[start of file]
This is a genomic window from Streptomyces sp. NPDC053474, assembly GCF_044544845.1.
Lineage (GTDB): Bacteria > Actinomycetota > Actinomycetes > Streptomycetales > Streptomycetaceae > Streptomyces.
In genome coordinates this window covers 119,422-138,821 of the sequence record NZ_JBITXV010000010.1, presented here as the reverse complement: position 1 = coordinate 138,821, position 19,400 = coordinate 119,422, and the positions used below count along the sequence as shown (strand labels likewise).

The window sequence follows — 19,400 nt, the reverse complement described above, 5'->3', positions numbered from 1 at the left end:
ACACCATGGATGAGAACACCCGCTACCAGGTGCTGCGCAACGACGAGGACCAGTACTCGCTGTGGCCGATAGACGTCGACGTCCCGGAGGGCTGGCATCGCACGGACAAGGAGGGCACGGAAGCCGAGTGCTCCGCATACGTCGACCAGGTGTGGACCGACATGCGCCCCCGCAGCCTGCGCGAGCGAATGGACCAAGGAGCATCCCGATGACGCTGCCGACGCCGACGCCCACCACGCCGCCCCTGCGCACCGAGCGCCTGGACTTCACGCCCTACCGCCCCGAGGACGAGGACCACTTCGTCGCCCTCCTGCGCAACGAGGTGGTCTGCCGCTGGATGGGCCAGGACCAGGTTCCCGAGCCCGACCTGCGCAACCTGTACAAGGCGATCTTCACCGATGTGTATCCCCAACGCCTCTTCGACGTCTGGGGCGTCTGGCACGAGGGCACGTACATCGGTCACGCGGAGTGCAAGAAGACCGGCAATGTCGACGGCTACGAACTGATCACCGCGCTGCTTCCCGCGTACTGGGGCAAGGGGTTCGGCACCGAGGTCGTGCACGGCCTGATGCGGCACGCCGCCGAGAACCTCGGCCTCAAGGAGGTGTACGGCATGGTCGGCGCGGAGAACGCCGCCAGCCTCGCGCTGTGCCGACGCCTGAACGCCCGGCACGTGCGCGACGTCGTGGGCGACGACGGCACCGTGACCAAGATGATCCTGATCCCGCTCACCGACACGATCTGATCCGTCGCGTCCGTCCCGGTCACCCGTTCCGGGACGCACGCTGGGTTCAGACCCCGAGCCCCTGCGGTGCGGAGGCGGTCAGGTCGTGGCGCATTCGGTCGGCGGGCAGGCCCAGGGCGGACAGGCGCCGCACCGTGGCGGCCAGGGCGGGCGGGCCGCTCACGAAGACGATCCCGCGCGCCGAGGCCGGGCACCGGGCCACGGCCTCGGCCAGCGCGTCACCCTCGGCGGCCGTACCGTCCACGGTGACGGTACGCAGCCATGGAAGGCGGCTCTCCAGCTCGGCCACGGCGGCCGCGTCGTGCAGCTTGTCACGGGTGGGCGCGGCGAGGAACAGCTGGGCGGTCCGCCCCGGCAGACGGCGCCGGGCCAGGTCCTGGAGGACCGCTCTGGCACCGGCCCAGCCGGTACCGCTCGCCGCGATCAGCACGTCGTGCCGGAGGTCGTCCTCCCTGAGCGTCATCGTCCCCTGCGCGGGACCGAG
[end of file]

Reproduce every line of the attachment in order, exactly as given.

This is a genomic window from Streptomyces sp. NPDC053474, assembly GCF_044544845.1.
Lineage (GTDB): Bacteria > Actinomycetota > Actinomycetes > Streptomycetales > Streptomycetaceae > Streptomyces.
In genome coordinates this window covers 119,422-138,821 of the sequence record NZ_JBITXV010000010.1, presented here as the reverse complement: position 1 = coordinate 138,821, position 19,400 = coordinate 119,422, and the positions used below count along the sequence as shown (strand labels likewise).

The window sequence follows — 19,400 nt, the reverse complement described above, 5'->3', positions numbered from 1 at the left end:
ACACCATGGATGAGAACACCCGCTACCAGGTGCTGCGCAACGACGAGGACCAGTACTCGCTGTGGCCGATAGACGTCGACGTCCCGGAGGGCTGGCATCGCACGGACAAGGAGGGCACGGAAGCCGAGTGCTCCGCATACGTCGACCAGGTGTGGACCGACATGCGCCCCCGCAGCCTGCGCGAGCGAATGGACCAAGGAGCATCCCGATGACGCTGCCGACGCCGACGCCCACCACGCCGCCCCTGCGCACCGAGCGCCTGGACTTCACGCCCTACCGCCCCGAGGACGAGGACCACTTCGTCGCCCTCCTGCGCAACGAGGTGGTCTGCCGCTGGATGGGCCAGGACCAGGTTCCCGAGCCCGACCTGCGCAACCTGTACAAGGCGATCTTCACCGATGTGTATCCCCAACGCCTCTTCGACGTCTGGGGCGTCTGGCACGAGGGCACGTACATCGGTCACGCGGAGTGCAAGAAGACCGGCAATGTCGACGGCTACGAACTGATCACCGCGCTGCTTCCCGCGTACTGGGGCAAGGGGTTCGGCACCGAGGTCGTGCACGGCCTGATGCGGCACGCCGCCGAGAACCTCGGCCTCAAGGAGGTGTACGGCATGGTCGGCGCGGAGAACGCCGCCAGCCTCGCGCTGTGCCGACGCCTGAACGCCCGGCACGTGCGCGACGTCGTGGGCGACGACGGCACCGTGACCAAGATGATCCTGATCCCGCTCACCGACACGATCTGATCCGTCGCGTCCGTCCCGGTCACCCGTTCCGGGACGCACGCTGGGTTCAGACCCCGAGCCCCTGCGGTGCGGAGGCGGTCAGGTCGTGGCGCATTCGGTCGGCGGGCAGGCCCAGGGCGGACAGGCGCCGCACCGTGGCGGCCAGGGCGGGCGGGCCGCTCACGAAGACGATCCCGCGCGCCGAGGCCGGGCACCGGGCCACGGCCTCGGCCAGCGCGTCACCCTCGGCGGCCGTACCGTCCACGGTGACGGTACGCAGCCATGGAAGGCGGCTCTCCAGCTCGGCCACGGCGGCCGCGTCGTGCAGCTTGTCACGGGTGGGCGCGGCGAGGAACAGCTGGGCGGTCCGCCCCGGCAGACGGCGCCGGGCCAGGTCCTGGAGGACCGCTCTGGCACCGGCCCAGCCGGTACCGCTCGCCGCGATCAGCACGTCGTGCCGGAGGTCGTCCTCCCTGAGCGTCATCGTCCCCTGCGCGGGACCGAG